Honda Malaysia took us to Thailand to experience the new 2022 HR-V. While some things remained familiar, generally, the new HR-V is quite different from the outgoing model. 

After seven years of gracing our lands, the Honda HR-V is about to enter a new chapter of its existence in Malaysia as the third-generation version of the much-loved SUV is on the cusp of being rolled out in Malaysia.

The 2022 Honda HR-V is one of the most important SUVs to be sold in Malaysia as it pioneered the entry-level SUV segment. The segment which used to be empty is now filled with many other entry-level SUVs such as the Proton X50, Hyundai Kona and the in-demand Toyota Corolla Cross. 

Despite facing new competition, the 2022 Honda HR-V has always held its own, but seven years since its Malaysian debut, it predictably has lost some of its sales to newer vehicles – something Honda Malaysia wants to remedy.

Can the third-generation 2022 HR-V place Honda once again on the entry-level SUV throne? Well, judging by what we’ve just sampled in Thailand, where Honda Malaysia gave us the opportunity to sample the new HR-V, it has many strong points which should propel it straight back up to the top.

While many are used to what the HR-V represents, the third generation 2022 HR-V is pretty much a reimagined SUV that will catch many buyers off guard. It’s a bit more polished, feels more premium and comes with a lot more style and pizzazz.

Exterior Design – that’s one fine rear

As far as the exterior design goes, the third-generation HR-V is a far departure from the second generation HR-V. It features a drastic change at the rear, where it now comes with a coupe-like rear end. Unfortunately, pictures do not reflect just how lovely this rear end is and how it drastically changes the look and feel of the SUV for the better.

The 2022 HR-V also boasts a much more squarish silhouette while retaining the rounded edges that give it a visual link to the 11th-gen Civic.

In a sense, we feel like the general shape of the HR-V will give the HR-V a sporty feel about it, even if you choose the base trim, which will come without the RS cosmetic extras.

Interior Design – clean, snazzy and premium

Honda has sought to keep the cabin experience in their newest crossover a commodious one, utilising its much-known use of excellent interior packaging to yield unexpected levels of cabin space. They have combined this with their newfound pleasure of making interiors feel premium, similar to what they’ve done with the 2022 Civic.

Speaking of its cousin, there are a lot of Civic design ques inside the cabin, starting with the dashboard, which adopts a floating infotainment touchscreen and full-width look HVAC vents as the 11th-gen Civic. Buttons on the centre stack have been reduced to ones surrounding a trio of knobs for climate control and some extras on the multi-function steering wheel, giving a very minimal aesthetic overall. There’s also the new air diffusion system at the opposite corners of the dashboard, which helps air circulation.

Performance and Fuel Economy – best of both worlds

In Thailand, the Honda HR-V is only sold with a hybrid powertrain, specifically Honda’s e:HEV system with i-MMD (Intelligent Multi-Mode Drive) technology. This is the exact same powertrain we get in the City e:HEV, where the engine and motor work closely together to give you good performance and fuel economy.

For the Thai market, the setup consists of a 1.5-litre naturally-aspirated Atkinson cycle engine that delivers 106 PS and 127 Nm of torque and a motor, which delivers an output of 131 PS and 253 Nm of torque. 

Because we have better fuel quality in Malaysia, we can expect to have better performance in the Malaysian version, but we’ll have to wait for official figures to give you precise numbers.

While we didn’t drive in a manner where we were trying to achieve the best fuel economy, the 2022 Honda HR-V e:HEV still managed to return between 16-20km/litre. Honda says that the hybrid system can help drivers achieve 25.6km/litre, and we think it can get pretty close to its claimed fuel consumption if driven carefully.

The car’s fuel economy was particularly impressive because we drove more like a weekend warrior rather than Miss Daisy. There was a lot of sudden acceleration, sudden starts and stops, as well as many moments where we went pedal to the metal. Yes, it did go all the way down to 16km/litre, but that is still quite good for the type of driving we were doing.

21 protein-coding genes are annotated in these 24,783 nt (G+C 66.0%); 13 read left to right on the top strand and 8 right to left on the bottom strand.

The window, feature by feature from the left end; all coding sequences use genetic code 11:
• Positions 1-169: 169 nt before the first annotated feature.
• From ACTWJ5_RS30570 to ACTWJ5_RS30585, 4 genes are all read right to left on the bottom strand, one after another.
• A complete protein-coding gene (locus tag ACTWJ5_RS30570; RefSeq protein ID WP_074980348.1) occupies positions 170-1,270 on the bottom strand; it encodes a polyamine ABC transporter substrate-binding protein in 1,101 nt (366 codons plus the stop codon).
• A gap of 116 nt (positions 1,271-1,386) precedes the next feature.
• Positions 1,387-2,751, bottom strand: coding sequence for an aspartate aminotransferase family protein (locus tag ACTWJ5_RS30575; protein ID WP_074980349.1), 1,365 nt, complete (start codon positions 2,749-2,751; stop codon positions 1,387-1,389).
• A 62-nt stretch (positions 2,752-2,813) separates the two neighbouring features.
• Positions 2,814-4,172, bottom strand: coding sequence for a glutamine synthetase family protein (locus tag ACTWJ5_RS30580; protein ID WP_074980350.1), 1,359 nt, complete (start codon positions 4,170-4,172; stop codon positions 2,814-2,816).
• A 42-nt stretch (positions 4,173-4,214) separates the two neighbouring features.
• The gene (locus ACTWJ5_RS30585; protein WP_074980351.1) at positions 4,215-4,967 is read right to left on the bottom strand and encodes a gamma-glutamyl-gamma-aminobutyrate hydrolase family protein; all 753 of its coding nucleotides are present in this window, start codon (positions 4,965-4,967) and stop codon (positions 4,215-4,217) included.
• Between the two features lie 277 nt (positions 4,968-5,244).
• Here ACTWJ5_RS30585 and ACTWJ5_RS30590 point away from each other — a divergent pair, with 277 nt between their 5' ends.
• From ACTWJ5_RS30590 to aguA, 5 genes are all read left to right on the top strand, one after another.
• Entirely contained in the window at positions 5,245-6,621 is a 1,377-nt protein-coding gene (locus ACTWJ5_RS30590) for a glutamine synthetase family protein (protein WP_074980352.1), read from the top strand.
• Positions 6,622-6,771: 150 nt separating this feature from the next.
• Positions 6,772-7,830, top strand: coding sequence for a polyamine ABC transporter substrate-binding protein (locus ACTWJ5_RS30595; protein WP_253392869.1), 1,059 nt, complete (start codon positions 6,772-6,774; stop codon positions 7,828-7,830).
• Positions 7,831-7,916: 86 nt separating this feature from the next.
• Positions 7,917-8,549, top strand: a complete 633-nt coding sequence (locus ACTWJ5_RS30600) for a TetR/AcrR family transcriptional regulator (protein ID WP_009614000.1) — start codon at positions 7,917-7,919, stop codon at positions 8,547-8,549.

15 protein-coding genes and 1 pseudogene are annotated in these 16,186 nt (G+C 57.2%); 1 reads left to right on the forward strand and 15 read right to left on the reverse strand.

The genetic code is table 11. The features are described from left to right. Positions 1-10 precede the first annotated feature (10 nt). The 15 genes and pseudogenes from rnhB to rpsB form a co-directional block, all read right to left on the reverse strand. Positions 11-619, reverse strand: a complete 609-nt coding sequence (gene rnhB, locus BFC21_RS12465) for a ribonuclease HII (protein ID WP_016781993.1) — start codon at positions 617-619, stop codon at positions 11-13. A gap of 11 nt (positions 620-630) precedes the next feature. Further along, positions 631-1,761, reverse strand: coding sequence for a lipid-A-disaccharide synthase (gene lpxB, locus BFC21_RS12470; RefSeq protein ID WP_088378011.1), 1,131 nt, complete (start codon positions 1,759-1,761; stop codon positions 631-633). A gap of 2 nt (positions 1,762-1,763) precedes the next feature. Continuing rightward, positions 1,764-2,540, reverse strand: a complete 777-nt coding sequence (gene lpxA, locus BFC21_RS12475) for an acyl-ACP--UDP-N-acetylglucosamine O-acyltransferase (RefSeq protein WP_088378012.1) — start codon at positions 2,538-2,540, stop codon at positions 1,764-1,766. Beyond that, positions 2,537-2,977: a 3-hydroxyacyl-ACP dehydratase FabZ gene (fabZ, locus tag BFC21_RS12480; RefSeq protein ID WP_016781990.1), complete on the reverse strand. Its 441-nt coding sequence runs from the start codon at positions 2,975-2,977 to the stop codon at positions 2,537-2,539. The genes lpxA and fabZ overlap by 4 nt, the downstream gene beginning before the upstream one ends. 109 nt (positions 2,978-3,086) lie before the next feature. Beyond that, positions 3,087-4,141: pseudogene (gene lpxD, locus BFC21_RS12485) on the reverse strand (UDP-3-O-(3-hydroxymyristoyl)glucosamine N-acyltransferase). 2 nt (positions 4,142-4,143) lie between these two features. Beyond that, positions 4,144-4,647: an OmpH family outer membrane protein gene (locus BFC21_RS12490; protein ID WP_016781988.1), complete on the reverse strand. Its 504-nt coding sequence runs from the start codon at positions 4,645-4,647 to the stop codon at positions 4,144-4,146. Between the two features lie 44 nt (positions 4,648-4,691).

To sum it up, the hybrid powertrain really does return good fuel economy even when you are having fun.

Speaking of fun, the powertrain gives you the impression that it has good amounts of torque, especially from a stop. On the move, the torque does allow the 2022 HR-V to overtake without feeling like it will run out of breath, but the CVT does scream a little bit when doing so. 

The Drive – ironed out previous flaws

While the ride and handling are not particularly bad in the second generation HR-V, there were some complaints that the SUV was not predictable or fun.  

Well, we’re glad to report that Honda has fixed this as they have seemed to find a middle ground between comfort and handling. As a result, the steering has a good feel and is quite predictable, which allowed us to feel confident when tackling twisty roads.

The ride is pliant and comfortable like before, but there are great improvements in handling as the 2022 HR-V’s suspension controls the body pretty well and mostly keeps it flat. This gives the new HR-V a sense of great composure, which the previous car did not have. 

Refinement and NVH – much improved

When driven hard, the CVT transmission can still be quite audible, but generally, a lot of unwanted noise and vibrations have been suppressed in the 2022 HR-V. The cruising experience is now better than ever, and this is a testament to the improved NVH. 

There’s barely any wind noise at high speeds, and the cabin is quite serene, which helps with long-distance travelling and comfort. You barely hear the engine, nor are any vibrations transferred from the drivetrain to the cabin. 

Cabin experience – different and it feels good

While the new 2022 HR-V’s cabin feels more spacious than the outgoing model, the airy interior feel is gone. Instead, you now get the sense that you are sitting in a premium feeling coupe instead of an SUV. The roof is low, the seats are low, and you just feel like you are cocooned in something special.

The rear seats are now better than before, as it feels more comfortable, have excellent support and have a great seating position. We even thought that Honda sacrificed their ULTRA seat function for better comfort, but they are still there. As you look to the front, you do sometimes forget that you are sitting in a 2022 Honda HR-V as it is truly a different experience.

The Thai spec HR-V RS has black roof lining, a black leather interior, eight speakers, 2 USB ports at the front and the rear and a much improved 8-inch infotainment system.

The improved infotainment system is particularly pleasing, as it is now snappy in operation and is high-definition. When you connect your Apple or Android smartphone, you get a much better experience when compared to the system on the outgoing model.

Conclusion – totally new experience

When you look at the new 2022 HR-V you should forget what you know about an HR-V. Yes, a lot of things like the powertrain might be familiar, but the experience is totally different. 

The all-new 2022 Honda HR-V is a big step forward in exterior style and cabin feel, especially when experienced in the range-topping RS model.

When you partner this with Honda’s excellent design for interior space, reliability and value for money, you’ve pretty much got all that you want in an ideal compact SUV for any urbanite.

Leave a Reply

Your email address will not be published. Required fields are marked *

Generated by Feedzy
Language